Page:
restricted access Thanks
In lieu of an abstract, here is a brief excerpt of the content:

xvii Thanks Whatever Happened to the Washington Reporters, 1978–2012 has been a collective effort involving my research assistants, teaching assistants, students, and interns. Trying to track down 450 journalists who lived in Washington 30 or more years ago can be a tedious and often frustrating task. Transcribing an hour-long taped interview is no fun. Please share my appreciation for the young men and women who are listed as interviewers in the endnotes. Joining together to do serious research has been the history of the Newswork books since the original six interns did the telephone interviewing and coding in the summer of 1978 for what would be The Washington Reporters. They were followed over the years by the interns who traced the adjectives that reporters put in front of senators’ names for The Ultimate Insiders: U.S. Senators in the National Media, the interns who deconstructed tapes of local television news programs for Live from Capitol Hill!, and the interns who located Washington stories in foreign outlets for Through Their Eyes: Foreign Correspondents in the United States. I expressed my gratitude to them in those volumes, and I express it again here. During the five years, 2005–09, when I was also a professor at George Washington University, I was blessed with three exceptional teaching assistants—Daniel Reilly, Jeremy Holden, and Michelle Begnoche—and a band of enthusiastic students. I am grateful to the university’s president , Stephen Joel Trachtenberg, for that opportunity, to my colleagues in the School of Media and Public Affairs, and especially to Professor Roxanne Russell, studio manager, who created a video record of my xviii   Thanks class interviewing the journalists whose stories are the backbone of this book. Transcripts, tapes, and my notes will be given to the Library of Congress and eventually will be available to those who are interested in this subject. I am grateful for the assistance of historian John Haynes of the library’s Manuscript Division. No writer has been as blessed with a caring manuscript reader as I have been by the wise David H. Weaver of Indiana University. This book was written in the comforting nest that the Brookings Institution maintains for me among my friends in the Governance Studies Program, all of whom know the affection and great regard in which I hold them. During this period I have also relied on very special interns: Nathaniel Lubin (Harvard), Elizabeth Krevsky (Cornell), Lynda Marlow (BBC), Samantha Barry (GWU), and Sarah Lovenheim (GWU). Once again I am grateful to the Brookings Institution Press, publisher of the seven books in the Newswork series, and for the immaculate editing of the late James R. Schneider and of Eileen Hughes. The book benefited greatly from the time that I was given to think about my subject from afar at the Rockefeller Foundation’s Study and Conference Center in Bellagio, Italy—a gift beyond mere thanks. Stephen Hess Senior Fellow Emeritus Brookings Institution June 2012 ...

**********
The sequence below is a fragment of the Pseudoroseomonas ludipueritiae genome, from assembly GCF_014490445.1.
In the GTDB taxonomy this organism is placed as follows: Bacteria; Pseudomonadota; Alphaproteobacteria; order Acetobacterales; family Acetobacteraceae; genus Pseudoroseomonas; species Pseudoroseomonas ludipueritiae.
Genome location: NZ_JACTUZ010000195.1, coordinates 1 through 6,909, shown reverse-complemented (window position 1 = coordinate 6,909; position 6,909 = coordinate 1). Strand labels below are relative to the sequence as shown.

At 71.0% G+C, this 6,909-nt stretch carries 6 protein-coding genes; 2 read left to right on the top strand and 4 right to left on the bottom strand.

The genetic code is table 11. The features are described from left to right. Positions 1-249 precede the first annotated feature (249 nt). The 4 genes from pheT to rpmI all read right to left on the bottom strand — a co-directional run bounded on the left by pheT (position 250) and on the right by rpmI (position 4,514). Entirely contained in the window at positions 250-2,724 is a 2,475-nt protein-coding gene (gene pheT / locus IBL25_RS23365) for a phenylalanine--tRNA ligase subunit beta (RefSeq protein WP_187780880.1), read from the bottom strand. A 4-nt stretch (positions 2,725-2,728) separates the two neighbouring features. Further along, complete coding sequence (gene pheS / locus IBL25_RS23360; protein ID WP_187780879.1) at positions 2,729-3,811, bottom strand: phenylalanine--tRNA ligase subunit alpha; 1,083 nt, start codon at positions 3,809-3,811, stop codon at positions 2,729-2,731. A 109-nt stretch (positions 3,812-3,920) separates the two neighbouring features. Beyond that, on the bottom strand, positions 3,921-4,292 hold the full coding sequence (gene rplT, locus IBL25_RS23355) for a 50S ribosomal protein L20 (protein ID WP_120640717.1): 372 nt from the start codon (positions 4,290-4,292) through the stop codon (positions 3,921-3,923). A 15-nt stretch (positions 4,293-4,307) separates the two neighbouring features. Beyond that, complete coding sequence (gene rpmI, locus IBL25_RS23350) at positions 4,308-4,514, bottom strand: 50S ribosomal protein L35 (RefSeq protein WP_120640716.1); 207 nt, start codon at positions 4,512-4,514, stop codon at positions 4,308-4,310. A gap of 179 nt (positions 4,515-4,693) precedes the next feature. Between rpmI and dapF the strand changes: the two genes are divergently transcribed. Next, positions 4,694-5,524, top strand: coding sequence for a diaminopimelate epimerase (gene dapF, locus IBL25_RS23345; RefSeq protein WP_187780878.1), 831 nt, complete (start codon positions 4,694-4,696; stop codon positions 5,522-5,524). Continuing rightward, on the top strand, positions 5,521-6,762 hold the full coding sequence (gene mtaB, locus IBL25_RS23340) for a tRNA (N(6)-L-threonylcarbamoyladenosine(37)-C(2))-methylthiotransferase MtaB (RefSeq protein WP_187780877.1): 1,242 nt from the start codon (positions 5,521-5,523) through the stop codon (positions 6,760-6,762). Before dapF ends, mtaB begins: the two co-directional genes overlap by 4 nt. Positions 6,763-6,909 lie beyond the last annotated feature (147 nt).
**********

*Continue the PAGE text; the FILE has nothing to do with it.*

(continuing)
pdf